Archive: August 14th, 2005


A video blog (or vblog, if you prefer). It's fun.

How to Use Google Maps EZ

A handy guide to using a wrapper for the Google Maps API.

Web 2.0

Everybody’s talking about the new meme on the block: Web 2.0. But what exactly does it mean?

Tim Bray doesn’t like the sound of it. Tim O’Reilly, on the other hand, is all for it:

"Web 2.0 is the era when people have come to realize that it’s not the software that enables the web that matters so much as the services that are delivered over the web."

Over at Wired News, Kevin Kelly says it’s all about joining the hive mind. Digital Web, meanwhile, are starting a whole new series about Web 2.0 which aims to cut through the hype and get down to brass tacks, examining the technologies that are driving the new paradigm.

[I can’t believe I just used the word paradigm in a completely unironic way.]

There’s still no quick and easy definition for exactly what Web 2.0 is. It’s kind of a "I know it when I see it" type of thing. In any case, it looks like the moniker is here to stay so let’s get used to it.

Ligers, Lamarr and Eliza

When I first started reading this National Geographic article about ligers, a creature named in Napoleon Dynamite (it’s probably his favourite animal), I thought it was a parody. When the article began quoting actress Tippi Hedren about ligers and tigons, I was convinced that National Geographic had turned into The Onion.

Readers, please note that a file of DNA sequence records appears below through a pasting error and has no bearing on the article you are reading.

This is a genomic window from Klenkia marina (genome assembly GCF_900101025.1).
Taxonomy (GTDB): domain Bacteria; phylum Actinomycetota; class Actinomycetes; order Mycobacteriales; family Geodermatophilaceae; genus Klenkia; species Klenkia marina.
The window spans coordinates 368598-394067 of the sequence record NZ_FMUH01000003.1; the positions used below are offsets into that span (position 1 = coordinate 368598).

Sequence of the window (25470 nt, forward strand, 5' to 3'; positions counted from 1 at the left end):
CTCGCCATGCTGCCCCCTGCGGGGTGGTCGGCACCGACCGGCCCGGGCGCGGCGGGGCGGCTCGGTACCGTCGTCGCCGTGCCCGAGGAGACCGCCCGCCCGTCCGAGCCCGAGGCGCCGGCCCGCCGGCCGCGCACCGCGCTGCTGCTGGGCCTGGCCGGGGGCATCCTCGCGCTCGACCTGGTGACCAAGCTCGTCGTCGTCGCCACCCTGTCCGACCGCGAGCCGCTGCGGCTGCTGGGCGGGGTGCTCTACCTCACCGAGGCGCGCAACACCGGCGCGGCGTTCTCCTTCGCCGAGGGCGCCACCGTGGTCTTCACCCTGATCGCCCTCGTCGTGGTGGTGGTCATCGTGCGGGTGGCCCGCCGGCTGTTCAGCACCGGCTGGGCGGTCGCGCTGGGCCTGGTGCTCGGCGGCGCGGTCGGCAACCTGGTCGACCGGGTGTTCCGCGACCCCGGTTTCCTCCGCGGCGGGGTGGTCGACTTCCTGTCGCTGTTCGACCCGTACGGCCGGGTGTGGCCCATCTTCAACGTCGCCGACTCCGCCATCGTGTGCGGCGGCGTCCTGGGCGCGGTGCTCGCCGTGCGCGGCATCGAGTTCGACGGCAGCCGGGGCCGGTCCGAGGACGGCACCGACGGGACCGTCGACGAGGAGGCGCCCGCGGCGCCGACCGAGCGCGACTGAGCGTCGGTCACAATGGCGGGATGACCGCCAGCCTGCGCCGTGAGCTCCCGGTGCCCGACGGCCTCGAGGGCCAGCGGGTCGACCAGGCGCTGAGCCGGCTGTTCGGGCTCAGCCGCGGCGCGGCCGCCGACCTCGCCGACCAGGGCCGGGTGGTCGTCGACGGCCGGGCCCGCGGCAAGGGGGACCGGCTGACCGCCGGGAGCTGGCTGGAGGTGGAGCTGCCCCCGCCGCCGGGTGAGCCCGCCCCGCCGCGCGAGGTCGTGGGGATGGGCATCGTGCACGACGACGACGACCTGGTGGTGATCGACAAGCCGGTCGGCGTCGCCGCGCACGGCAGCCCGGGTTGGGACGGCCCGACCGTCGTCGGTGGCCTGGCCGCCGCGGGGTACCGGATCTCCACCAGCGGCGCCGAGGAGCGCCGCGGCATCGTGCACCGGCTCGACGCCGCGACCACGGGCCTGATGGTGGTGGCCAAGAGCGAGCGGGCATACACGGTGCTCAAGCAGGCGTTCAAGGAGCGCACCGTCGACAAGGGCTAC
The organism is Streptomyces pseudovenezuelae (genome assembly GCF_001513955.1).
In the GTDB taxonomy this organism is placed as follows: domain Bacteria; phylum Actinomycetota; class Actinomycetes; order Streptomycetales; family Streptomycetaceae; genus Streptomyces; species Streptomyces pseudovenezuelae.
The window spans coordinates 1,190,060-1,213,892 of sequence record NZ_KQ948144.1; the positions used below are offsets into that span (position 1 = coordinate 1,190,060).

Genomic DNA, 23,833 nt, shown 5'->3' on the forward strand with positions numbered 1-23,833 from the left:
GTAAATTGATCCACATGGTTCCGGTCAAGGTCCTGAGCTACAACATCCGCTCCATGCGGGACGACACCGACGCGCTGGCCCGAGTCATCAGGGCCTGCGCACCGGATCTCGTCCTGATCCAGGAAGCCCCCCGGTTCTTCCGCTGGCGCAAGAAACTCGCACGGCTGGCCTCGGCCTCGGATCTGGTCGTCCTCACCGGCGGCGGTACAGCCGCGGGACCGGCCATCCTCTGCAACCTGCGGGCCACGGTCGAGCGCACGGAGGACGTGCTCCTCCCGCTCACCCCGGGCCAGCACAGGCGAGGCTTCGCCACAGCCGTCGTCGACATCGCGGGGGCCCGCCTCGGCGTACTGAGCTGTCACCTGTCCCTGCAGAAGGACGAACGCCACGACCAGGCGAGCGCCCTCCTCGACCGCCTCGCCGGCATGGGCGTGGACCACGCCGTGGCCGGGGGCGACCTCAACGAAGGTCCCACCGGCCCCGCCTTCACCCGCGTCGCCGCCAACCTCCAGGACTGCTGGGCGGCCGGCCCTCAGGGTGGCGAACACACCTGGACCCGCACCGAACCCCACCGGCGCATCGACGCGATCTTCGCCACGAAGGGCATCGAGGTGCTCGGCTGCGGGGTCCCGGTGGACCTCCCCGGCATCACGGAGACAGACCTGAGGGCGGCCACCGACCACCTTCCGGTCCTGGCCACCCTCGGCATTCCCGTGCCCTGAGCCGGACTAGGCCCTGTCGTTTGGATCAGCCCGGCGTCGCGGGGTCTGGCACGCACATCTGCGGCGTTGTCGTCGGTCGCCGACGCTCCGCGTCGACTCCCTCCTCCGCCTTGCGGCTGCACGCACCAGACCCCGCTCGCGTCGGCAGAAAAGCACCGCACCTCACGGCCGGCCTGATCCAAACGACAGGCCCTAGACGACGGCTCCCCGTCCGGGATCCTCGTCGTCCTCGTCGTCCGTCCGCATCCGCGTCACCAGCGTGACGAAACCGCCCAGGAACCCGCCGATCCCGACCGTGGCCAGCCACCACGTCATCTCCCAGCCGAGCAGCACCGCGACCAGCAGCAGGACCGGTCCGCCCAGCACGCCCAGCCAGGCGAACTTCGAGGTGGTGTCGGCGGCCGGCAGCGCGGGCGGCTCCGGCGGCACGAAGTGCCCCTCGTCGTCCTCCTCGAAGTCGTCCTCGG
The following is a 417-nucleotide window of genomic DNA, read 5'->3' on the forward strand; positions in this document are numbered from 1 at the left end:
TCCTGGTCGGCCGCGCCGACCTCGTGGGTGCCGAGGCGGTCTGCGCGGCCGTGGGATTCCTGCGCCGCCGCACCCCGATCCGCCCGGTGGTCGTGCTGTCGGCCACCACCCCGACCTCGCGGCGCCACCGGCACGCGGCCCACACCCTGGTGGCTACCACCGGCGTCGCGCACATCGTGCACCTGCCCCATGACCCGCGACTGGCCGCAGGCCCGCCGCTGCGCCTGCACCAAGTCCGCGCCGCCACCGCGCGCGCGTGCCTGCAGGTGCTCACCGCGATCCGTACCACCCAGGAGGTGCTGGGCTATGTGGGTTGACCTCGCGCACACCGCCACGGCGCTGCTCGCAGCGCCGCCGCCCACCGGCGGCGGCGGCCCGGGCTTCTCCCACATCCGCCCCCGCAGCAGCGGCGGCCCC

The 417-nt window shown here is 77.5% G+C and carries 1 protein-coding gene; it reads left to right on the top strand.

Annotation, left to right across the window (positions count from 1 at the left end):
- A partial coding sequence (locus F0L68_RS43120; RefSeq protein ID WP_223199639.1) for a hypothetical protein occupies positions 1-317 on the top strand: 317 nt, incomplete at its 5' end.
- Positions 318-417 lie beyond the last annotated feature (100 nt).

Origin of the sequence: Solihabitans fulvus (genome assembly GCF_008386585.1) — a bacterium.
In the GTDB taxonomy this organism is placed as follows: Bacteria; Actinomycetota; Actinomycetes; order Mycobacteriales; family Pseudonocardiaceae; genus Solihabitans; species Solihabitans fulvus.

But no, Tippi Hedren (of The Birds fame) does indeed run a wildlife preserve and yes, ligers are real.

Now I have a new respect for Napoleon Dynamite and Tippi Hedren. When it comes to truth-is-stranger-than-fiction stories of actresses though, you can’t beat the life and times of Hedy Lamarr:

"She was known as The Most Beautiful Woman In Films and also as a co-inventor of the first form of spread spectrum, a key to modern wireless communication."

This isn’t one of those parodies to get young men interested in science. Following a daring escape from Nazi Germany, Lamarr made her way to America where she found fame on the silver screen as "the Olivier of the orgasm". Together with composer George Antheil, she invented frequency-hopping spread spectrum, a way of rapidly switching a carrier signal for say, radio controlled torpedoes or WiFi.

She sounds like a latterday version of Eliza de la Zeur from Neal Stephenson’s Baroque Cycle: the hottest fictional character ever imagined.